The municipal parking lot in downtown Damariscotta flooded for the second time in two months during an astronomical high tide Friday, March 2.
The high tide, at around 11:25 a.m., combined with strong winds, caused water from the Damariscotta River to flow into the parking lot, and for water to come up from the drainage system.
The water “comes back up the culverts underneath the parking lot and forms a big pool, mainly in three spots of the parking lot … there are a lot of differences in elevation in the parking lot,” Damariscotta Emergency Management Director Steve O’Bryan said.
Around 8 a.m. Friday, Damariscotta firefighters, along with local business owners, prepared for the flooding by filling and stacking sandbags in front of the businesses bordering the parking lot, in an attempt to prevent water damage to the buildings.
“The sandbags are what kept it out of the basement of the Damariscotta River Grill,” O’Bryan said.
Rick Hirsch, owner of the Damariscotta River Grill, watched the water rise from behind the sandbags placed in front of his business that morning.
“It looks like the sandbags are working,” Hirsch said.
The town has plans to reduce the recurring flooding, including the reconstruction of the parking lot, the rebuilding of sanitary and storm drainage systems, and the construction of a 3 to 3 1/2-foot seawall.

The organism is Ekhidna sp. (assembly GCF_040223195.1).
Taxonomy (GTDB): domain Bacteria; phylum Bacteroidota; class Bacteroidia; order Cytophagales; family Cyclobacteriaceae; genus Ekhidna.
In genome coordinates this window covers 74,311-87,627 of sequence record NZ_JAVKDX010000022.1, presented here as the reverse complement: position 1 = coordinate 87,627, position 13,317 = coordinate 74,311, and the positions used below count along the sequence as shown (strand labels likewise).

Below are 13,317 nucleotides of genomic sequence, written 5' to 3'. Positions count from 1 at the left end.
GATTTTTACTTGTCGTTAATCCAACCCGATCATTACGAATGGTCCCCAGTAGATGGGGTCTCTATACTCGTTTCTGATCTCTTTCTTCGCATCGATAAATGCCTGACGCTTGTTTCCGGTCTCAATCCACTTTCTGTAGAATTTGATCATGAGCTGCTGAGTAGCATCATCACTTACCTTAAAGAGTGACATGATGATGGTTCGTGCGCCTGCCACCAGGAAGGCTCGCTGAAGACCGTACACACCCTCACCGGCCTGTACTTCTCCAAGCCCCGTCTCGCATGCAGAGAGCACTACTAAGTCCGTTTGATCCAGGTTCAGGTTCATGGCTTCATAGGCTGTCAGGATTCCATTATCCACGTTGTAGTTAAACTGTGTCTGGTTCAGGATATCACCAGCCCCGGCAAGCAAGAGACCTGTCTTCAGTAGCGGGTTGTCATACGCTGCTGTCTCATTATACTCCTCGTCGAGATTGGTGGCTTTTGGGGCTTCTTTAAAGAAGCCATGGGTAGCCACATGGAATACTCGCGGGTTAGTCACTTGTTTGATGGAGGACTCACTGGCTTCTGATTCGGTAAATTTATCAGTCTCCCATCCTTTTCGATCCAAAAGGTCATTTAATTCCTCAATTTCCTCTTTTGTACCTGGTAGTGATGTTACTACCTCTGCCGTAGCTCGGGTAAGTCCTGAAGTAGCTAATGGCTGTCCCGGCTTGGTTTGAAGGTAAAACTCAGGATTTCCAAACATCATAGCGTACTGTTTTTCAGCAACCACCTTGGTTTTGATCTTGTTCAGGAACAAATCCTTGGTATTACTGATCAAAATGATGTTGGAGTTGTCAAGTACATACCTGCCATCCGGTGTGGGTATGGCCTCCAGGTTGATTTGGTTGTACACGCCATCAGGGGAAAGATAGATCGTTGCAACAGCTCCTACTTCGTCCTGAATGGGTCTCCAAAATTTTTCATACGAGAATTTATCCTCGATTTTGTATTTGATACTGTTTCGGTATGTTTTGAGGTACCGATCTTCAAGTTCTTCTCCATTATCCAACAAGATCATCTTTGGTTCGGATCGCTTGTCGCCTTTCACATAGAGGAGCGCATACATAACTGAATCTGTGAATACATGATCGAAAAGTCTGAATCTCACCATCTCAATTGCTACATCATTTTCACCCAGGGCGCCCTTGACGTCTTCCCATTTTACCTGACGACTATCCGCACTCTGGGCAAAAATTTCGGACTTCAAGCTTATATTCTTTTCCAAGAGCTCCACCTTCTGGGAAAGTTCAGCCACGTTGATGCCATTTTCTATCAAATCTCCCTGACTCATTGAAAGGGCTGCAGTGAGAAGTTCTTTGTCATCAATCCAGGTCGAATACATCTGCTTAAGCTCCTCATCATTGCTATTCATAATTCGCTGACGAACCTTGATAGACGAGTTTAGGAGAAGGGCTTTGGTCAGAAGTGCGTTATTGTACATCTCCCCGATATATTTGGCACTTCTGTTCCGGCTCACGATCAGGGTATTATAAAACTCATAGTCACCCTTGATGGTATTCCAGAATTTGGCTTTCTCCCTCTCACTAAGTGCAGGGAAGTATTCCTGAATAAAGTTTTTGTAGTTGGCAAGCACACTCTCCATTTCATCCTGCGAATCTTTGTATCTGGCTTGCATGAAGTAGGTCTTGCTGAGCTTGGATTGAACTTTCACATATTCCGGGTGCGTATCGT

The town decided about a year ago to phase the improvements, Damariscotta Town Manager Matt Lutkus said.
“One of the first steps when some funding becomes available will be to replace the deteriorated storm drains with new drains that have back-flow devices on them. With few exceptions, when the parking lot floods, it is caused by tidal waters coming up through the drains,” Lutkus said.
Meanwhile, local business owners are taking the flooding in stride and doing what they can to prevent damage to their businesses.
“At this point I’m used to it,” said Meredith King, owner of Van Lloyd’s Bistro.
Neither King nor O’Bryan knew of any damage as a result of the flooding, and both said the flooding happens fairly often.
“If it gets worse, it will start to affect other areas,” O’Bryan said.